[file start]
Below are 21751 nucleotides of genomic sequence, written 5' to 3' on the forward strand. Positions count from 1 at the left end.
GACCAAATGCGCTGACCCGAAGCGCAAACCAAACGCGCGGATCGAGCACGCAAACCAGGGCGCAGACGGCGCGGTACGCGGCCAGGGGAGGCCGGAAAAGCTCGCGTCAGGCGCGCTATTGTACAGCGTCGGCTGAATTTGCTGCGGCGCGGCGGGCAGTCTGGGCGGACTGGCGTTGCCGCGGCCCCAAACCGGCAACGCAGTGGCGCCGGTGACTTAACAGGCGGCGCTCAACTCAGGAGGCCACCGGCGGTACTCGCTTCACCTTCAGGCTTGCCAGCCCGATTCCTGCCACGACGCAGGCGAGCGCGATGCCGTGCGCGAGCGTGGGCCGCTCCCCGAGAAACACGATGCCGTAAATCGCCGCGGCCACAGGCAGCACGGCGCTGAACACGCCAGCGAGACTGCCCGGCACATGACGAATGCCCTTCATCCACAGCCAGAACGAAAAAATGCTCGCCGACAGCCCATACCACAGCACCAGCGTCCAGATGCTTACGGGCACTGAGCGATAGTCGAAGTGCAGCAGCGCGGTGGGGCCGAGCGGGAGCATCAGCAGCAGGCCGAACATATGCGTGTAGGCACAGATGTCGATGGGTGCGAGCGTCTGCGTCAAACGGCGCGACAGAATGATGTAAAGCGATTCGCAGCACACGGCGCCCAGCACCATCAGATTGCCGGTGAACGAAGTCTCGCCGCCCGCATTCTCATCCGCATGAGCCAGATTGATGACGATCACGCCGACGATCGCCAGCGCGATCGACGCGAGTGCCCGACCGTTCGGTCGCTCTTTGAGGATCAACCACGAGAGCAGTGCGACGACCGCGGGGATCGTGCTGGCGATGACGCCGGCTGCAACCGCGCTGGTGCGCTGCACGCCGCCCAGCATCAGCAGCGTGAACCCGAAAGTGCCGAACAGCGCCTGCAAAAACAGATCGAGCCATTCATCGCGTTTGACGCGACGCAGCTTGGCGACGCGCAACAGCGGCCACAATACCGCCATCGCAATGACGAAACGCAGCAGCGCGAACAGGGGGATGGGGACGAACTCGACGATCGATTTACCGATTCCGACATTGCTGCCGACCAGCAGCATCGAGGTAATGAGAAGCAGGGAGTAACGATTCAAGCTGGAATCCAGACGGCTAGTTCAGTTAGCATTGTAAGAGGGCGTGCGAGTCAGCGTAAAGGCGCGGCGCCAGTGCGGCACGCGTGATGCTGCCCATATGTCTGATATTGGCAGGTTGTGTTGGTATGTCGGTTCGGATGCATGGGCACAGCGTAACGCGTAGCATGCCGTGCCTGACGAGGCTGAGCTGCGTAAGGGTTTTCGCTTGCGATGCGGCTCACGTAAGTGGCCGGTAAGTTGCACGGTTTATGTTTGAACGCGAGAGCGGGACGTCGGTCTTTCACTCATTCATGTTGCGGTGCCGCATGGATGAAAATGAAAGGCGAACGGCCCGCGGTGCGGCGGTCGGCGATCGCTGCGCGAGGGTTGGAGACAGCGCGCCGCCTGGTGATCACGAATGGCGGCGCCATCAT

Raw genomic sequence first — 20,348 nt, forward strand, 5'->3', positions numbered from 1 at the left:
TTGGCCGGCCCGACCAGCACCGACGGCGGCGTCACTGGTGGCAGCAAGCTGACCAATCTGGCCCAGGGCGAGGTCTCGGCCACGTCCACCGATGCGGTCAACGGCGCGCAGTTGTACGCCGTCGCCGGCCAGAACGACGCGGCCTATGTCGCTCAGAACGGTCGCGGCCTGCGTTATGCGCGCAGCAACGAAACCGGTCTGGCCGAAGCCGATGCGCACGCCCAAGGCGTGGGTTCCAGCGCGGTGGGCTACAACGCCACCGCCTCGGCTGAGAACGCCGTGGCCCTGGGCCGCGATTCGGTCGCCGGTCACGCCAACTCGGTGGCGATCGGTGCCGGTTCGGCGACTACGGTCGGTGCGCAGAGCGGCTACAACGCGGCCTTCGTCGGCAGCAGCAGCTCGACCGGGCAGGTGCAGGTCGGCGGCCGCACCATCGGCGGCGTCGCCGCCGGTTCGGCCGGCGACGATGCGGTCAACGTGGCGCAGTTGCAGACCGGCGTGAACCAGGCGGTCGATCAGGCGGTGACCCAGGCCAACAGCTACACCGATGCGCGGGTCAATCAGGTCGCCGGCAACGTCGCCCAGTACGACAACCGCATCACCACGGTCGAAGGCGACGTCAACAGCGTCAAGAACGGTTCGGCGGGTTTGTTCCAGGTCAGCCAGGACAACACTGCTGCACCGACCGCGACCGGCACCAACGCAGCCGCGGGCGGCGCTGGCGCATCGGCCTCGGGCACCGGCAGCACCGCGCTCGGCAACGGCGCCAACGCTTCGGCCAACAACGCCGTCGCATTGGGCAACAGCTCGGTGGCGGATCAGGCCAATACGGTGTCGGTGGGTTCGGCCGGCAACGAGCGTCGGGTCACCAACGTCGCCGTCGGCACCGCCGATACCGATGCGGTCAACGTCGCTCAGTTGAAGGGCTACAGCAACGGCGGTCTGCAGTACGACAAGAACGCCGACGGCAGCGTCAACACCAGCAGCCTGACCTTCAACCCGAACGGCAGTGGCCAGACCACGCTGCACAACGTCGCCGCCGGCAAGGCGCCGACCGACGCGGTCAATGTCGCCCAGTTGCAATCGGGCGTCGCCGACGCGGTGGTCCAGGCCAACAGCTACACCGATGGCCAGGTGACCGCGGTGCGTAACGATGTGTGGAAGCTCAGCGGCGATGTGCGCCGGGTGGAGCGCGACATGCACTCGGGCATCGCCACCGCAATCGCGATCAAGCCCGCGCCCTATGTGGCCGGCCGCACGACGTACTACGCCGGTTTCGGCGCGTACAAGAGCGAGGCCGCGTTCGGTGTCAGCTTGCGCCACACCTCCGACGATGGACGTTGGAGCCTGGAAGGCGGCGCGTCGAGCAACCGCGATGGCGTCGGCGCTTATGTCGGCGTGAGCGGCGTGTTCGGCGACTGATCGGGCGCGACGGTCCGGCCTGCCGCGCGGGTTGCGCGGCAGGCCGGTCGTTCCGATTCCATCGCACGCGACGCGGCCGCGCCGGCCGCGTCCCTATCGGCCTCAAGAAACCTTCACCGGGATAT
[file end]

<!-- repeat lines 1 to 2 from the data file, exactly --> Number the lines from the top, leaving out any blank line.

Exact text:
Below are 21751 nucleotides of genomic sequence, written 5' to 3' on the forward strand. Positions count from 1 at the left end.
GACCAAATGCGCTGACCCGAAGCGCAAACCAAACGCGCGGATCGAGCACGCAAACCAGGGCGCAGACGGCGCGGTACGCGGCCAGGGGAGGCCGGAAAAGCTCGCGTCAGGCGCGCTATTGTACAGCGTCGGCTGAATTTGCTGCGGCGCGGCGGGCAGTCTGGGCGGACTGGCGTTGCCGCGGCCCCAAACCGGCAACGCAGTGGCGCCGGTGACTTAACAGGCGGCGCTCAACTCAGGAGGCCACCGGCGGTACTCGCTTCACCTTCAGGCTTGCCAGCCCGATTCCTGCCACGACGCAGGCGAGCGCGATGCCGTGCGCGAGCGTGGGCCGCTCCCCGAGAAACACGATGCCGTAAATCGCCGCGGCCACAGGCAGCACGGCGCTGAACACGCCAGCGAGACTGCCCGGCACATGACGAATGCCCTTCATCCACAGCCAGAACGAAAAAATGCTCGCCGACAGCCCATACCACAGCACCAGCGTCCAGATGCTTACGGGCACTGAGCGATAGTCGAAGTGCAGCAGCGCGGTGGGGCCGAGCGGGAGCATCAGCAGCAGGCCGAACATATGCGTGTAGGCACAGATGTCGATGGGTGCGAGCGTCTGCGTCAAACGGCGCGACAGAATGATGTAAAGCGATTCGCAGCACACGGCGCCCAGCACCATCAGATTGCCGGTGAACGAAGTCTCGCCGCCCGCATTCTCATCCGCATGAGCCAGATTGATGACGATCACGCCGACGATCGCCAGCGCGATCGACGCGAGTGCCCGACCGTTCGGTCGCTCTTTGAGGATCAACCACGAGAGCAGTGCGACGACCGCGGGGATCGTGCTGGCGATGACGCCGGCTGCAACCGCGCTGGTGCGCTGCACGCCGCCCAGCATCAGCAGCGTGAACCCGAAAGTGCCGAACAGCGCCTGCAAAAACAGATCGAGCCATTCATCGCGTTTGACGCGACGCAGCTTGGCGACGCGCAACAGCGGCCACAATACCGCCATCGCAATGACGAAACGCAGCAGCGCGAACAGGGGGATGGGGACGAACTCGACGATCGATTTACCGATTCCGACATTGCTGCCGACCAGCAGCATCGAGGTAATGAGAAGCAGGGAGTAACGATTCAAGCTGGAATCCAGACGGCTAGTTCAGTTAGCATTGTAAGAGGGCGTGCGAGTCAGCGTAAAGGCGCGGCGCCAGTGCGGCACGCGTGATGCTGCCCATATGTCTGATATTGGCAGGTTGTGTTGGTATGTCGGTTCGGATGCATGGGCACAGCGTAACGCGTAGCATGCCGTGCCTGACGAGGCTGAGCTGCGTAAGGGTTTTCGCTTGCGATGCGGCTCACGTAAGTGGCCGGTAAGTTGCACGGTTTATGTTTGAACGCGAGAGCGGGACGTCGGTCTTTCACTCATTCATGTTGCGGTGCCGCATGGATGAAAATGAAAGGCGAACGGCCCGCGGTGCGGCGGTCGGCGATCGCTGCGCGAGGGTTGGAGACAGCGCGCCGCCTGGTGATCACGAATGGCGGCGCCATCAT